half ago, which explodes that the-
See the parachute come down at
1 o'clock this afternoon.
Hall's Great Discovery.
One small bottle of Hall's Great
Discovery cures all kidney and
bladder troubles, removes gravel,
cures diabetes, seminal emis
sions, weak aud lame backs, rheu-
matism and all irregularities of
the kidneys and bladder in both
men and women. Regulates blad-
der troubles in children. If not
sold by your druggist, will be sent
by mail on receipt of $1.00. One
small bottle is two months' treat-
ment and will cure any case above
mentioned. E. W. Hall.
Sole Manufacturer, P. O. Box 218,
For sale by J. D. Nance, Com
merce street drug store.
Gainesville, Tex., April 15,
1897.—We, the undersigned, have
used Hall's Discovery for kidney
or bladder troubles, and have
been cured or greatly benefitted
by its use and can fully recom-
mend it to others.
J. R. Shortridge, Mayor.
R. C. Cook, Ex-Co. Com.
J. G. Moss.
Not only piles of the very worst
kind can be cured by DeWitt's
Witch Hazel Salve, but eczema,
scalds, burns, bruises, boils, ul-
cers and all other skin troubles
can be instantly relieved by the
same remedy. H. W. Stark Drug
nary Ellen's Daughter.
Wichita, Kan., June 12.—Miss
Evelyn Louise Lease, daughter of
Mary Ellen Lease, the populist
orator, has accepted an invitation
to deliver a lecture in July before
the .National Chantaqna assembly
in Jamestown, N. Y. This will be
her initial appearance as a lec-
rioney to Loan.
We are now prepared to renew
the loans of the Equitable Mort-
gage company, Watkins Loan
company, Lombard Investment
company, and in fact all the com-
panies which have loans in Cooke
We have plenty of money and
are anxious to loan it. If you
want to renew an old loan or make
a new one give us a call.
R. D. Bell & Co.,
North Dixon Street.
Celebrated for its great leavening
strength and bealtlifulness. Assures
the food against alum and all forms of
adulteration common to to the cheap
ROYAL BAKING POWDER CO., NEW YORK.
For Sale or hxchange.
A choice farm, 282 acres, two
good houses, one a $2800 house,
good water, good timber, 180
acres In cultivation, a good grow-
ing crop, 75 acres in wheat—three
miles north of town on the main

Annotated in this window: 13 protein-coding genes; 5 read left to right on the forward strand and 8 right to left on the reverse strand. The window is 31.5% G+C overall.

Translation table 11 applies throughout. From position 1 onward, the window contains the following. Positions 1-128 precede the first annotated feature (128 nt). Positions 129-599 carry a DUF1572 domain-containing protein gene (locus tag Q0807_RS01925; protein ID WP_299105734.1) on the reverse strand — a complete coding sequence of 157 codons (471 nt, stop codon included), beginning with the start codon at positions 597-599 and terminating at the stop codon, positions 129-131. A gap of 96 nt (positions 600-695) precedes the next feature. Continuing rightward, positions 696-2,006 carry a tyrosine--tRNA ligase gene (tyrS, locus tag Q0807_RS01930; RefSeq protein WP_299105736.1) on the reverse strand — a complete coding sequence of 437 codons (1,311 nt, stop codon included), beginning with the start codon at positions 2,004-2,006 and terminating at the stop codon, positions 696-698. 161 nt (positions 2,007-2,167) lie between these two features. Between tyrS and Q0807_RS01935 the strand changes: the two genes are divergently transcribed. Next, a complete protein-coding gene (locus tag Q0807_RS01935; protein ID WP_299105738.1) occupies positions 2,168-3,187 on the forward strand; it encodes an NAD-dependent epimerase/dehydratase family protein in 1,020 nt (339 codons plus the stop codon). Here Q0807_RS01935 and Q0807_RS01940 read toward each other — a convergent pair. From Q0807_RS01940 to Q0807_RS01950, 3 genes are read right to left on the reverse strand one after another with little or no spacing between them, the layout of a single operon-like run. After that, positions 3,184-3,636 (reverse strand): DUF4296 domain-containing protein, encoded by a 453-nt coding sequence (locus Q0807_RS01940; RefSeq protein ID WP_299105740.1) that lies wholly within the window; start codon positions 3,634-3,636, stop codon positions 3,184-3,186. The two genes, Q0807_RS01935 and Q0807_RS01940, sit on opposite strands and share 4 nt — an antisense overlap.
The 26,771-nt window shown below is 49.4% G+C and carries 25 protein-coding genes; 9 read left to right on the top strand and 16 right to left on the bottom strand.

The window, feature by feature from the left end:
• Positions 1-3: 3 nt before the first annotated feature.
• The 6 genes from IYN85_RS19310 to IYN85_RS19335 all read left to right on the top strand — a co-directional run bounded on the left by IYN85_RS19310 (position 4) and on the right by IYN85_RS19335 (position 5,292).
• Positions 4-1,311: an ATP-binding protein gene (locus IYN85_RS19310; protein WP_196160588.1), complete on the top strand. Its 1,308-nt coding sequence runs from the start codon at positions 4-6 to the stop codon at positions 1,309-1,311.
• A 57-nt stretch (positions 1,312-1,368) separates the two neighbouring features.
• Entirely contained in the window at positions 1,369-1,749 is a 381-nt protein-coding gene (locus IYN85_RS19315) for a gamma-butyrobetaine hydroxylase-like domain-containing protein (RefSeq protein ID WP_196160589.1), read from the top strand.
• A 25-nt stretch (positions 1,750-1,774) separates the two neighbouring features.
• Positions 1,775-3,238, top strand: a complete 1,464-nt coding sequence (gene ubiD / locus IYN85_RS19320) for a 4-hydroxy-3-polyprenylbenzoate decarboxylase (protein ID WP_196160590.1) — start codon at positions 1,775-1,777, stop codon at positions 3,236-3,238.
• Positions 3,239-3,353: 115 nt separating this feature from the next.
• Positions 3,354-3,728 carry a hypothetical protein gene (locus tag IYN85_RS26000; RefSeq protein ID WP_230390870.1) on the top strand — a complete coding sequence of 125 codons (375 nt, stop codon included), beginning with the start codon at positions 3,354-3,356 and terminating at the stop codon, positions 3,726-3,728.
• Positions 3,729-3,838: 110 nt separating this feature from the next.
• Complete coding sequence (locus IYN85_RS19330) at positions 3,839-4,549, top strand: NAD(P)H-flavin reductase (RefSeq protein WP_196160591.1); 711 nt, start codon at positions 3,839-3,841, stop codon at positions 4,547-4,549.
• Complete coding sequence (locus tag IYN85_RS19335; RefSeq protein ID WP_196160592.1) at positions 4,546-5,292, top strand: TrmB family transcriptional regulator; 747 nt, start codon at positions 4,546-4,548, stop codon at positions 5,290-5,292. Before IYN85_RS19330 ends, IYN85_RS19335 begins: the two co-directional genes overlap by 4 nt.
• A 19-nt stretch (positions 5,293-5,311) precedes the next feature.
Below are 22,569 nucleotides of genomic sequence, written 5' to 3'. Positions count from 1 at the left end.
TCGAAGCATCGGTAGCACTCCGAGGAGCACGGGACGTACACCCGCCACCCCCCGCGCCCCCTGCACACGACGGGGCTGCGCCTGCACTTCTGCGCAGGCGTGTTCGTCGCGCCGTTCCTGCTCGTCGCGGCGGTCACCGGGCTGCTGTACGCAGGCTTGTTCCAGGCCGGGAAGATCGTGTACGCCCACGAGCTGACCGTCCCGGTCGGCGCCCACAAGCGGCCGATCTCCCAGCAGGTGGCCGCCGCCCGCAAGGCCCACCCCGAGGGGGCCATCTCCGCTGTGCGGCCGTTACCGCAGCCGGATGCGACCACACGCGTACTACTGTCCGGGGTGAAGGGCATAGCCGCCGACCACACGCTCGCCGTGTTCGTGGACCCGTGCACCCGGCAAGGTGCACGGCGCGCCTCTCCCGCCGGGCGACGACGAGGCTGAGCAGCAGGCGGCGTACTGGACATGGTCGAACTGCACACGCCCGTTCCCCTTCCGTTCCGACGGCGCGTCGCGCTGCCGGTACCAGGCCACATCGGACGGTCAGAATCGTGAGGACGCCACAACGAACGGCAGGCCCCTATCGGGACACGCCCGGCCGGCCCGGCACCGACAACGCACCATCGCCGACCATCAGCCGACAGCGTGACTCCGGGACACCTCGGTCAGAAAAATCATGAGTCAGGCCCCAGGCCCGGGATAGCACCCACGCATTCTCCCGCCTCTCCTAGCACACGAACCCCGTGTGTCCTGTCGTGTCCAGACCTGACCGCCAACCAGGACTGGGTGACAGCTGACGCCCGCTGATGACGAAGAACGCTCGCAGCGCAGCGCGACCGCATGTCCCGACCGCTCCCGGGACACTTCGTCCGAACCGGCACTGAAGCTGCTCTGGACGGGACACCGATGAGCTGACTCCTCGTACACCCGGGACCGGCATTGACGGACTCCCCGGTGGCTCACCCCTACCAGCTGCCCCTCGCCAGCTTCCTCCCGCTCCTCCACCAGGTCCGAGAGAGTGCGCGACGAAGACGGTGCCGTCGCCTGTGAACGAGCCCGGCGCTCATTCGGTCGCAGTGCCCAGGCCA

road. Will sell for part cash or
will trade for a line of merchan-
dise—dry goods, groceries or
drugs—or for city property. This
Fine candies, all
cream at Bartlett
ds of fruit,
Washington, June 12.—Repub-
lican senators in their caucus to-
day failed to reach an agreement
on the Hawaiian reciprocity treaty
and again adjourned with the un
derstanding that another caucus
will be held tonight or Monday.
House and lot at a bargain.
G. L. SruRLOcK.
London, June 12.—An excur
sion train on its way from Ban-
mouth to Oldham was derailed at
Welshampton at midnight. Nine
people were killed and twenty-five
Account of the Tennessee Cen-
tennial at Nashville, Tenn., May
1 to October 31, the M., K. & T.
Railwaj Company will sell round
trip tickets at the following rateB:
For tickets limited to Novem-
ber 7, $29.75.
For tickets limited to 20 days,
For tickets limited to 10 days,
For further information call on
Tickets at rate of $29.75 will be
on sale daily from April 28 to
October 15; at $21.85 from April
29 to October 15 at $15.85, Tues-
days and Thursdays of each week,
commencing April 29, up to and
including October 26.
T. T. McDonald,
—I m ^
Sick headache can be quickly
and completely overcome by using
those famous little pills known as
"DeWitt's Little Early Riseie "
II. W. Stark Drug Co.
Read the Hesperian every day
ex-oonfederates and tennks-
Don't forget that by leaving on
the M., K. & T. train at 11:25
a. m. you can arrive at Nashville
at 6 p. m. following day. Only
one night on the road. For infor-
mation in regard to rates and ac
commodations call on or address
T. T. McDonald,
A fine line of cigars and tot: t
co at the bicycle store.
W. B. Johnson, Newark, N. J.,
says: "One Minute Congh Cure
saved my only child from dying
byjcroup." It has saved thous-
ands of others suffering from
croup, pneumonia, bronchitas and
other serious throat and lung
trouble. H. W. Stark Drug Co.
Have your old tire vulcanized
and made good as new at the bicy-
Advertise in the Hesperian.
The long distance telephone to
Texas cities and towns. New
stations opened continually and
additional facilities added. Ask
Central for party wanted. Sub-
scribers can talk from their own
telephone, others from telephone
C. W. Stewart,
Corrected daily by J. C. George, |
Chicago—July wheat, Chicago
opening 68'b to 68: close, July
wheat 68 ?4 to % bid.
New Orleans opening—
July 7.19 bid
Quiet and steady
New York opening—
Steady at decline.
1 July 7.17-18
Ice cream and lemonade at Mof-
fit's park today.
Mrs. Worsham was consider-
ably improved yesteday.
Mr. and Mrs. 8. Belton return-
ed from New York last night.
See the balloon go up at 4
o'clock this afternoon.
For a cool, refreshiog^c^flc go
to Bartlett & Keeler's.
Y. M. C. A. Items.
All men are cordially inyited to
attend the religious services at 4
p m. today;
The reading room, which is
open from 3 to 6 p. m., is sup-
plied with daily and weekly, seen
lar and religious papers. The
Association rooms are very com
(ortable this warm weatner and
are frequented by manv| of the
young men.) tr
the whole of
The OnlylPractieal Tailors and Clothiers
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The Daily Hesperian (Gainesville, Tex.), Vol. 19, No. 139, Ed. 1 Sunday, June 13, 1897, newspaper, June 13, 1897; (texashistory.unt.edu/ark:/67531/metapth503200/m1/1/: accessed August 18, 2018), University of North Texas Libraries, The Portal to Texas History, texashistory.unt.edu; crediting Abilene Library Consortium.